We have been following the trend among Western countries in rolling back on free speech with different forms of blasphemy laws, here. Much of this attack on free speech began after the controversy over the publication of cartoons depicting Muhammad. Now, Dutch prosecutors are charging an Arab group for publishing cartoons questioning the Holocaust.
Entirely unconcerned over their crackdown on political and religious speech in the city of Utrecht, prosecutors moved against the organization for stating its views in a cartoon. Simply because the cartoon insults another religion, they are bringing criminal charges against the Arab European League. The group published the cartoon online.
The cartoon shows two apparently Jewish men standing near a pile of skeletons with a sign that says "Auswitch," presumably referring to Auschwitz. One pokes a bone with a stick and says "I don't think they're Jews" and the other answers, "We have to get to the six million somehow."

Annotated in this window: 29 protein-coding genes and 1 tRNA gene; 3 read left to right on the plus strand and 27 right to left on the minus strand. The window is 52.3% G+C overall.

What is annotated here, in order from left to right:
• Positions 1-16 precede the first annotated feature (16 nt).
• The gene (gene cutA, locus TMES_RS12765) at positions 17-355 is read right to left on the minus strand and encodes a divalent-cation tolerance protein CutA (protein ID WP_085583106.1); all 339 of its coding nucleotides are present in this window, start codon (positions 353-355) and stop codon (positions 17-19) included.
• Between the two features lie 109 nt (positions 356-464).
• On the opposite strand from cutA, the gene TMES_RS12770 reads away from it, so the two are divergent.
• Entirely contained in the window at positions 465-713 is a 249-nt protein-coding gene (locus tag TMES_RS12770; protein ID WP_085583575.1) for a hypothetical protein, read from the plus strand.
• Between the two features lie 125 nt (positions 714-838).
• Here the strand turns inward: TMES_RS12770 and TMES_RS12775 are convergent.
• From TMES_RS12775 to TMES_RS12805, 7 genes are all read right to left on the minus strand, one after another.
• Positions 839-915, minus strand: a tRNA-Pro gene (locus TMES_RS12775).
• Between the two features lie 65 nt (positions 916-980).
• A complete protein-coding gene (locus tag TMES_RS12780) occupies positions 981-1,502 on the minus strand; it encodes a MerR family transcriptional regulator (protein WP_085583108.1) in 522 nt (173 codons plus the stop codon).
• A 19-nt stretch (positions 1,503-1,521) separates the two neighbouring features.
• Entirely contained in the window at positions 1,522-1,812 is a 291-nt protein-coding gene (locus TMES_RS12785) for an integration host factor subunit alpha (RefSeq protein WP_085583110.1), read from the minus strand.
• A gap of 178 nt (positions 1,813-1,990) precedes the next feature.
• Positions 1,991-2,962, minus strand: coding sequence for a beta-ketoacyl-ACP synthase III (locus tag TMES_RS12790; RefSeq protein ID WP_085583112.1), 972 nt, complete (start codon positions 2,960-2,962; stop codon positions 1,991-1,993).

Ronny Naftaniel of the Center for Documentation on Israel filed the complaint in the case.
This insidious trend appears to be growing and also now involves private acts of censorship. Recently, Yale University Press published a book on the original cartoon but cut out all of the pictures of the cartoons in a ridiculous act of self-censorship, here.
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